AYURVEDA – Science of Life !

Ayurveda is a traditional health care system of India, based upon Indian philosophical, medicinal and psychological concepts. An ancient medical treatise summarizing the Hindu art of healing and prolonging life. It is a science of living healthy and strong life. ‘Ayur’ in Ayurveda means ‘life’ and ‘veda’ means ‘knowledge’.

Ayurveda is not merely a treatment for disease; it is a lifestyle, a manner in which the individual organizes his regiment to promote health care. It is one of the most developed codified systems of traditional medicine in the world. The art and science of wholesome living, known as Ayurveda, originated in the Himalayas when many highly evolved souls worked together to determine ways and means of mankind to live fulfilling, healthy and long lives.

In India, the records indicate that herbs have been in use for treating diseases since the ancient times. There are references to curative properties of some herbs in the Rigveda, which is believed to have been written between 3500 and 1800 BC. A more detailed account is found in the Atharvaveda. Ayurveda is a Upaveda, or accessory veda, to the Atharvaveda. The practice of herbal medicine dates back to the very earliest periods of known human history. There is evidence of herbs having been used in the treatment of diseases and for revitalizing body systems in almost all ancient civilizations – the Indian, the Egyptian, the Greek, the Chinese and even the Roman civilizations. The Vedas are the oldest sacred scriptures of India, which make mention of Ayurveda. Originating from men of great vision, the knowledge of herbs was refined over thousands of years of experience. It was committed to memory and then handed down orally from teachers to students for centuries, before it was finally written down.
An ancient Indian healing system, Ayurveda is also called ‘the science of living’. Following a methodical approach of diagnosis by eliciting the patients family history, examining the entire body, categorizing the patients temperament, analyzing his digestion and reading the pulse, the Ayurveda physician concludes which of the doshas (humors) is imbalanced. It then strengthens the body’s inheritant ability to rejuvenate, heal and restore its natural balance. It stress on removing the cause of disease rather than its symptoms.
At the heart of Ayurveda is its concept of the three doshas, or the three different basic types of human constitutions. From ether and air comes vata; from fire and an aspect of water comes pitta, and from water and earth comes kapha. By the elements and doshas, the basic nature of individual is determined and a line of treatment unique to their needs is established. The three doshas can be recognized by their attributes:
Vata is dry, cold, light, mobile, clear, rough and subtle.
Pitta is slightly oily, hot, intense, light, fluid, sour or malodorous and sharp.
Kapha is oily, cold, heavy, stable, viscid, smooth and soft.
Vata is most powerful of doshas, being the life force itself, the strongest to create disease. It governs all movement, and carries both pitta and kapha.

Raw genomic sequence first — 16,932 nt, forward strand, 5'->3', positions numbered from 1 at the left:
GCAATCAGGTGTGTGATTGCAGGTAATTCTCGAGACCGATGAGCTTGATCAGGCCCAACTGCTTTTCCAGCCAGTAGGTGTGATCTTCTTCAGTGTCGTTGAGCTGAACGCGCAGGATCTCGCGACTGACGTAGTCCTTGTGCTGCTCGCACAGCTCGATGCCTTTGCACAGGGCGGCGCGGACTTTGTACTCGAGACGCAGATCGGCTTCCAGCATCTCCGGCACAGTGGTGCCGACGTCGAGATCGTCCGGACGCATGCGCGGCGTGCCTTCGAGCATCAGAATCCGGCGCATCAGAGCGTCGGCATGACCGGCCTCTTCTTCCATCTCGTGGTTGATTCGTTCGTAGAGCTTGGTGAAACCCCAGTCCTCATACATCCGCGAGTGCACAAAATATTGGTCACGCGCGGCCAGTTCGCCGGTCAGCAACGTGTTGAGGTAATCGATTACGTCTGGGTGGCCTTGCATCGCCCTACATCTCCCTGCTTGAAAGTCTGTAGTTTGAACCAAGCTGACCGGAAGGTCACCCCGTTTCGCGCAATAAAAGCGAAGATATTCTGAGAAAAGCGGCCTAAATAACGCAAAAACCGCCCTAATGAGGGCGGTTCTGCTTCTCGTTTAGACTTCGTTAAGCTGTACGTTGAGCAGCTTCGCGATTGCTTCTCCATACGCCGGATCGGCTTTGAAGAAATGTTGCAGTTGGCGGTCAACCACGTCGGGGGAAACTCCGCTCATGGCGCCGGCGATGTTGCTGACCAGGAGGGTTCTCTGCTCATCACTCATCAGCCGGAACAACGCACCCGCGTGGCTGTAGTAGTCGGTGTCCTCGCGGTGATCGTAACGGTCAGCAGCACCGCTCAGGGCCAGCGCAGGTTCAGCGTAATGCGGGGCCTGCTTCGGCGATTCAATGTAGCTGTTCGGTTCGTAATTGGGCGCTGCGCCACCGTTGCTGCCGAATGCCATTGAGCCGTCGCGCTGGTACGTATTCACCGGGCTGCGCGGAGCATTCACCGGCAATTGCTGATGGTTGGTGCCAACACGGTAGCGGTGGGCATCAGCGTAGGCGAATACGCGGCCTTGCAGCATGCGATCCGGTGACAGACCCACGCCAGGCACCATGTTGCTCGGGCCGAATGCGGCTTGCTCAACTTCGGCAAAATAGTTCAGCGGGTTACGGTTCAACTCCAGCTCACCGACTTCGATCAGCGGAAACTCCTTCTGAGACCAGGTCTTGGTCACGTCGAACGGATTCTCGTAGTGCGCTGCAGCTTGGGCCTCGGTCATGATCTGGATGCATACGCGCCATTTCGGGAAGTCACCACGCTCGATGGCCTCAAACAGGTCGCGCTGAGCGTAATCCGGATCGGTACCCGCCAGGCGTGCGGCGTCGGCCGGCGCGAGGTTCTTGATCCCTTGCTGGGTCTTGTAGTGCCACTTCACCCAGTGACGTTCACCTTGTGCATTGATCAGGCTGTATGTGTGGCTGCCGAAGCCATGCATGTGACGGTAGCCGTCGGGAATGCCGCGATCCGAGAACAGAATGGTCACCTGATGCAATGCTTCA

According to the ancient texts, everything in the world is ultimately composed of five Bhutas (elements) – prithvi (earth), apa (water), teja (fire), vayu (air) and akash (ether). Ayurveda strictly adheres to this concept called the Panchbhuta theory. The five parts of plants in Ayurveda show how plant structure is related to five elements. The root corresponds to earth, as the densest and the lowest part, connected to the earth. The stem and branches correspond to water, as they convey the water or sap of the plant. The flowers correspond to fire, which manifest life and color. The leaves correspond to air, since through them the plant breathes and the wind moves the plant. The fruit correspond to ether, the subtle essence of the plant. The seed contain all five elements, containing the entire potential plant within itself.
The diagnosis and treatment in Ayurveda is based upon sound concepts. These basic concepts which have been passed down through the ages are part of the culture of Indian people, whether in the villages or in the cities. Ayurvedic medicines are mostly derived from vegetable sources though mineral compounds are sometimes; drugs of animal origin are also used. These drugs are dispensed in a number of powders, solutions, decoctions, fermented liquids, pills, medicated oils and ghees. Ayurvedic drugs are easily available. A majority of the drugs of vegetable, mineral or animal origin are available in a kitchen, or in a grocery store. The methods of preparation are also simple. Ayurvedic drugs are less toxic due to their slow bioavailability.
Herbs play a significant role, especially in modern times, when the damaging effects of food processing and over-medication have assumed alarming proportions. Herbs are used in many different ways. However the ultimate objective of their use is that they should interact directly with our body chemistry. They may be used in various forms like food, medicines, cosmetics or fragrance, but in all cases their active constituents must be absorbed in the body for deriving the required benefits. Once they are absorbed in the bloodstream, they circulate to influence our whole system. In order to understand the Ayurvedic approach to herbs, one must understand the basic system of Ayurveda, which is a complete healing science, including the physical, psychological and spiritual aspects of life. The majority of medicines and tonics mentioned in Ayurveda are plant-based. Ayurveda, with its vast pharmacopoeia, is one of the greatest gifts of the ancient Indian sages to mankind.